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  Abu Simbel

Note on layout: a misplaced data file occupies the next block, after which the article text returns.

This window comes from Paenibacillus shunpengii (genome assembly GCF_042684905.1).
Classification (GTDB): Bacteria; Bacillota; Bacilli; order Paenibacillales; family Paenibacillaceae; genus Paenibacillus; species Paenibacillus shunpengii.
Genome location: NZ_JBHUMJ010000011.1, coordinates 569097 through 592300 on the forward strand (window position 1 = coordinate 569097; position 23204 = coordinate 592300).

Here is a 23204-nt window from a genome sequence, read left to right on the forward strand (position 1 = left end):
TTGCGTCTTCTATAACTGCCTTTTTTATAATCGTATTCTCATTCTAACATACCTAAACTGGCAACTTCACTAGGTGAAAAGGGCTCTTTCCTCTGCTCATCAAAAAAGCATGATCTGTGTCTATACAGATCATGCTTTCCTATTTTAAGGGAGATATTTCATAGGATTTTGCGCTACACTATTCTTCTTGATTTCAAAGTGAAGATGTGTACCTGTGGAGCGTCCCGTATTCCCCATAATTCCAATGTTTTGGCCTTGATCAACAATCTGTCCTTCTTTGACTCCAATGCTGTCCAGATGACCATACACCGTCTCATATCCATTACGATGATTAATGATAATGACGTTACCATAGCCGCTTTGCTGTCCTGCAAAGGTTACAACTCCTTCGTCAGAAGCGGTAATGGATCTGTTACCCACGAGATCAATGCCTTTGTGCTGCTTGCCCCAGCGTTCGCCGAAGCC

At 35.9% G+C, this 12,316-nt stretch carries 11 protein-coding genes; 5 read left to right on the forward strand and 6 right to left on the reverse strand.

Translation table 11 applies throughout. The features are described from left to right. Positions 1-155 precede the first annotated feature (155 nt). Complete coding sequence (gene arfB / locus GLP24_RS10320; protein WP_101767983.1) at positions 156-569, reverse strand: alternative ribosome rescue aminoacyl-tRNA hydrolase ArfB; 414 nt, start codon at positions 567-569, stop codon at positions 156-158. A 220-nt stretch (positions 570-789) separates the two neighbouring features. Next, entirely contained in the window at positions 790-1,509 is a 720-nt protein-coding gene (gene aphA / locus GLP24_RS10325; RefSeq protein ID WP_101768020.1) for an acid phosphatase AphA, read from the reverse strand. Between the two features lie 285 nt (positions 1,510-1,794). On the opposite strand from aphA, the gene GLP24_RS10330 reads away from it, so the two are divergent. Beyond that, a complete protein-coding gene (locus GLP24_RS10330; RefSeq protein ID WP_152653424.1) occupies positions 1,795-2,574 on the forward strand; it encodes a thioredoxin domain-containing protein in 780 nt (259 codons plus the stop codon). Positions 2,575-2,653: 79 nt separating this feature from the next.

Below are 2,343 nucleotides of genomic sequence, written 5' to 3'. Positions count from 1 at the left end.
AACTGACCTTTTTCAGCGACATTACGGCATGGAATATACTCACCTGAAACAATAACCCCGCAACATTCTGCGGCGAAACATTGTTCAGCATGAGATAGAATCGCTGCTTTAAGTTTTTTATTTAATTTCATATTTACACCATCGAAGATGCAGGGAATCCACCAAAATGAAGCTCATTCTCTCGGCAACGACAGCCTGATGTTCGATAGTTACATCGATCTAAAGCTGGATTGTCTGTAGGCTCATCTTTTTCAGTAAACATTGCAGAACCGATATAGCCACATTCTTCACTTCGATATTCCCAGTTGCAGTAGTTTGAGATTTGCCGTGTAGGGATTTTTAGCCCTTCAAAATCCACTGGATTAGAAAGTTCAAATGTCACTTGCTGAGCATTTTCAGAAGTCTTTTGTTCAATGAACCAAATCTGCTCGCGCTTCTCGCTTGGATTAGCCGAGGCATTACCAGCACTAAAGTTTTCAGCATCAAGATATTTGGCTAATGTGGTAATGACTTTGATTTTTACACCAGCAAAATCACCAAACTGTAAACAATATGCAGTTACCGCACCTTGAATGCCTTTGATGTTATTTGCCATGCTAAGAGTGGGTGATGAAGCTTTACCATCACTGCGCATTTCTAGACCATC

Some 320 km outside of Aswan in Nubia lies Abu Simbel temple carved directly out of the sandstone cliffs along the Nile. The fascinating temple that lies here was built by Ramses II. Although it was really built for his own glorification, theoretically the temple was dedicated to the Gods Amon Ra, Harmakis and Ptah. The face of the temple consists of four huge statues of King Ramsis seated on his throne, each statue being 20 meters high, 4 meters from ear to ear and 1 meter across the mouth. The statues of the three to whom the temple was dedicated, once stood at the heart of the mountain out of which this temple was carved. Interestingly, twice a year the sun would penetrate the entrance of the temple into the mountain and shine on Amon Ra and a statue of Ramses II. It would then move to shine on Harmakis about 20 minutes later but fail to shine on Ptah who was, in fact, the God of Darkness. In the Temple's yard, there is a group of monuments, the most important of which is the famous marital monument on which is registered the story of the marriage of the Pharaoh and the daughter of the Hethean King; after signing the first peace treaty in the world between Egypt and Khita. In the hall of columns, there are eight huge pillars on which is sculptured the statue of the king taking the figure Osiris, the God of the Dead. This hall is also known for its northern wall on which is represented Kadesh battle, which was difficultly won by the king. As for the southern wall, it also has a dazzling scene representing the king with his sons attacking the Syrian citadel, and at the bottom of the picture we find a shepherd trying to escape the victorious king. Just beside this scene, the king is pictured again holding one enemy in one hand and stabbing him with the other. This specific scene is remarkable because the enemy appears to be of the same size as the king while in other scenes enemies were always humiliated by being smaller than the king. The temple of Abu Simbel contains other scenes of no less importance than the former, such as the scene of the king with his lion and others featuring the priests.

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